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Moving Beyond Traditional Display Advertising: It’s All About ME

April 5, 2010

To date, nobody has found the holy grail of advertising models to support thriving hyperlocal sites. Traditional display ads, even with rich media, are only a start.

For the most part, these are still simply online facsimiles of offline ad types. Isn’t a banner ad nothing more than a print display ad brought online with a few bells and whistles? We need ad types that take advantage of the unique attributes of today’s digital media—whether it’s the social nature or immediacy of the web.

There are some emerging models that excite us at GrowthSpur, because they truly take advantage of the medium even if they are borrowing concepts from the past. We think local sites should begin moving beyond traditional display ads by deploying three of these new formats: coupons, group buys and deals of the day.

All  help overcome the issue online ad sellers frequently face. Sites may have done a terrific job of delivering traditional ads, but too many advertisers still say “Gee, I’m not sure if that ad worked or not.”

What these three examples provide are models that are easily understood by small business owners. In a world where the revenue per customer is relatively low, a local publisher can ill afford to spend a lot of time convincing an advertiser that he or she got a great deal. At GrowthSpur, we believe that “it’s all about ME” —the most effective revenue generators are going to be Measurable and Easy from the advertiser’s perspective. Coupons, group buys and deals of the day provide these sort of easy measurement of effectiveness, by driving identifiable customers directly to the advertiser’s front door.

We aren’t the only ones excited about these ad models. Companies such as Groupon and LivingSocial are some of the hottest start-ups around, with rapidly growing audiences and revenue. This is enabling them to raise significant expansion capital.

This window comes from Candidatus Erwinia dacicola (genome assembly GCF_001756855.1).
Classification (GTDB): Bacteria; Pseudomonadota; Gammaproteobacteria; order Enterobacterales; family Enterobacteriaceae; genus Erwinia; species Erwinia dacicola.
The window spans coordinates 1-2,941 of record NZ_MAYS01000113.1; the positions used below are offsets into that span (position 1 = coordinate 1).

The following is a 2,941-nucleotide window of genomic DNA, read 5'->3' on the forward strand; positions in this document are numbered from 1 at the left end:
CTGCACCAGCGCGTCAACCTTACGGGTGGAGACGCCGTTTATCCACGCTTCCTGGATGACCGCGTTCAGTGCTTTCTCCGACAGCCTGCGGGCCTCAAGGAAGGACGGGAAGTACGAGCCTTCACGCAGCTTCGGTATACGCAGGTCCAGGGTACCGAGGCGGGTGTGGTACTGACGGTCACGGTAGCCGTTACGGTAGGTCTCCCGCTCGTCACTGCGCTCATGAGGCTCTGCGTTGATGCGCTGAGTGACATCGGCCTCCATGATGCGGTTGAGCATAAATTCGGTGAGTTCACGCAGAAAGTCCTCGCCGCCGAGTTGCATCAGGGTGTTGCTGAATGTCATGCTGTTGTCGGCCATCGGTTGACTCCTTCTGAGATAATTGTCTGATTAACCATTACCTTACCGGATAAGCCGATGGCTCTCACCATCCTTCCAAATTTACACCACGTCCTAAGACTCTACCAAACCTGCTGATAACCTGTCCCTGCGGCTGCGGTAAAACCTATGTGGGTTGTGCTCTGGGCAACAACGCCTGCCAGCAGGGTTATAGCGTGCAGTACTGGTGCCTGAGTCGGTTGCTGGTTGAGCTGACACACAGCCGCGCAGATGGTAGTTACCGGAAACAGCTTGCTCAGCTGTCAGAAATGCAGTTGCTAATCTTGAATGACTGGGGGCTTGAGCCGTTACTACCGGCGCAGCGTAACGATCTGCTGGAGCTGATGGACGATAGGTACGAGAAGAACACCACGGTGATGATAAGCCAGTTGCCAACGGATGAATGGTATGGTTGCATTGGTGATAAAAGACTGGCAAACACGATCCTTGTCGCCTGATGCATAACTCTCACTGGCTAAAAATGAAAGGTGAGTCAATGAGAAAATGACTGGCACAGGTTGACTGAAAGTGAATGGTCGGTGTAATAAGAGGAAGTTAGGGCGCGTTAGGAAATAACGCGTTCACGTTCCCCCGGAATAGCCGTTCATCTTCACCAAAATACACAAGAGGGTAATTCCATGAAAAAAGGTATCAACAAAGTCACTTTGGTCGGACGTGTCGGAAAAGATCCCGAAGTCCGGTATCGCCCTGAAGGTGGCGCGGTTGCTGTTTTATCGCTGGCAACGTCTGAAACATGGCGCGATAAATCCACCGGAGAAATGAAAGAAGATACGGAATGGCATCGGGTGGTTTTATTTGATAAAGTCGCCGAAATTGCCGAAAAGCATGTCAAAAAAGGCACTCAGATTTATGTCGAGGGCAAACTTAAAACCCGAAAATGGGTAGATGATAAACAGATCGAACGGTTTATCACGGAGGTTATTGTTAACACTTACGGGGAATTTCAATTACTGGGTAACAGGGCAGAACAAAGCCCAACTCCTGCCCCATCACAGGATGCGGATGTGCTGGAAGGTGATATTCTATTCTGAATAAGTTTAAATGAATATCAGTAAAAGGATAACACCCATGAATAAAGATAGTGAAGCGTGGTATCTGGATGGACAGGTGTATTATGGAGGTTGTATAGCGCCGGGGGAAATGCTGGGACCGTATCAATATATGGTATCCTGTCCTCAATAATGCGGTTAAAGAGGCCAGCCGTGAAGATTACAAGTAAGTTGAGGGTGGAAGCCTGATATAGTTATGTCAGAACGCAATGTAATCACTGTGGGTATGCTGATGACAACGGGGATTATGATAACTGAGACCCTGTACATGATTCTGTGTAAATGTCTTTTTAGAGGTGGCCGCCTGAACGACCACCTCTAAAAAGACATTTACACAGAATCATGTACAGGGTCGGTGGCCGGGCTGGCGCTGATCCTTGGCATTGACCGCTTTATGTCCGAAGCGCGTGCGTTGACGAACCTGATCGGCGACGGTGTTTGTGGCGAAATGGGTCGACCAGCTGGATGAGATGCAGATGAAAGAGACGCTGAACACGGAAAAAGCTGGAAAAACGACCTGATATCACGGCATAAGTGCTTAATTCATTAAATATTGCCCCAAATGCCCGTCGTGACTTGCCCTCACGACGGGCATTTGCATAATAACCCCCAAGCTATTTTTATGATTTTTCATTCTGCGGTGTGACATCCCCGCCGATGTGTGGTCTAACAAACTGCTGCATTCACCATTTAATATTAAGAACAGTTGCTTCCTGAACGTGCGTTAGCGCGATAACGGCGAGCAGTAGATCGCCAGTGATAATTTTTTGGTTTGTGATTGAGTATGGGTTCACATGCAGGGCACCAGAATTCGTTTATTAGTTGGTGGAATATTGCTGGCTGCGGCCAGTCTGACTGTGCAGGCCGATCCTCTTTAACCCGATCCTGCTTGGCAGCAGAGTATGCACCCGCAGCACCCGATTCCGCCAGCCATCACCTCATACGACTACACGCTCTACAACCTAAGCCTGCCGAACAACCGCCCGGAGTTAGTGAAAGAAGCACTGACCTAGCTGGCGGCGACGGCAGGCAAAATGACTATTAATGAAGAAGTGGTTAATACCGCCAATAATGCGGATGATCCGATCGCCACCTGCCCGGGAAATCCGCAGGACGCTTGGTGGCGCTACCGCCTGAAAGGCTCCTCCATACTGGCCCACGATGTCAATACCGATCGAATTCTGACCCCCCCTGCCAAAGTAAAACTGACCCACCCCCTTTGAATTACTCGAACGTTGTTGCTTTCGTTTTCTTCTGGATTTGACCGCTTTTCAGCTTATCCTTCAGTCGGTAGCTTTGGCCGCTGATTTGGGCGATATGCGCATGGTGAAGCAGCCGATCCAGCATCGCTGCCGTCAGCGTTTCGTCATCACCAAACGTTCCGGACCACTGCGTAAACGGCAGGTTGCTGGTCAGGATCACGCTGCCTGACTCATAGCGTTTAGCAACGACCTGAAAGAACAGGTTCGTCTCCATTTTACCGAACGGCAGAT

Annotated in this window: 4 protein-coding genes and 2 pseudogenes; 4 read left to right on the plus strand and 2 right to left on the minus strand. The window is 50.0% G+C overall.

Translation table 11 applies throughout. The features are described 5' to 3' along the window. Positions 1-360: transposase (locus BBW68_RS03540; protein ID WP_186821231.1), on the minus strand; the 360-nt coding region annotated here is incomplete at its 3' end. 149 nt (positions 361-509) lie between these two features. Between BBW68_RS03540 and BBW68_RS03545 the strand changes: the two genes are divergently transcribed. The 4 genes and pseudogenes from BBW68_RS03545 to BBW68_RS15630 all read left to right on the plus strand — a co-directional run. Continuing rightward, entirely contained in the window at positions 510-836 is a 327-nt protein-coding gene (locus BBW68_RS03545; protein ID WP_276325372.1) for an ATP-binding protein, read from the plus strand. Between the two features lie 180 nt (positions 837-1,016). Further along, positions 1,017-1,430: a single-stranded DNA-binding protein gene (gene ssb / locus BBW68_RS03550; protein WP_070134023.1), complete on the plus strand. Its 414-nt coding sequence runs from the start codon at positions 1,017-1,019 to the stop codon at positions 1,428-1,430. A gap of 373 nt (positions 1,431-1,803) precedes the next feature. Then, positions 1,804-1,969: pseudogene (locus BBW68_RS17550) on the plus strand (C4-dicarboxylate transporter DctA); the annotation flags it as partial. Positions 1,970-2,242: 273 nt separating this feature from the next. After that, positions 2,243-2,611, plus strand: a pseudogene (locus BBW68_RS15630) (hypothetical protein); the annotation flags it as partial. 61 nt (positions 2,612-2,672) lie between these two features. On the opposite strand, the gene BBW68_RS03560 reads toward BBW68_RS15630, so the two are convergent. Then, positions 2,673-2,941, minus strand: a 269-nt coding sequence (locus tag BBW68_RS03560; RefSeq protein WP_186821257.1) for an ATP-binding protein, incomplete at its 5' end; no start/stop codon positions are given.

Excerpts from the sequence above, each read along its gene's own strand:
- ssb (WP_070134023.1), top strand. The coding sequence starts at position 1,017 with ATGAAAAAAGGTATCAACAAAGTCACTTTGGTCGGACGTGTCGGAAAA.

This latest advertising revolution should seem familiar to anyone interested in local media: The last major cycle of disruptive companies—, eBay, craigslist and others—decimated the classified-ad business, one of the traditional major revenue streams of local media. At GrowthSpur, we are working with local publishers to ensure that the next major cycle of disruptive ad models are a tremendous growth opportunity.

Now for the three measureable, easy models:

Coupons: The most straightforward and similar to offline models. Everyone likes a deal, whether it’s a two for one or 25% off of you next meal at the deli. A variety of white-label providers are offering their platform to publishers to streamline this process. The best of them don’t just replicate a print ad online – they offer easy sharing with friends and even “send this to my mobile phone” functionality.

Group Buys: Groupon and LivingSocial are the most active and well-funded. The basic idea is a business offers a great deal on some product/service—a $30 restaurant certificate for only $15, or three fitness classes for $29—but only if a minimum number of people sign up. Naturally this encourages consumers to share the deal with their friends, to ensure that all of them get the deal. The publisher/vendor collects the money. At the end of the sale period, the publisher cuts the business a check for an agreed-upon split, typically 50/50.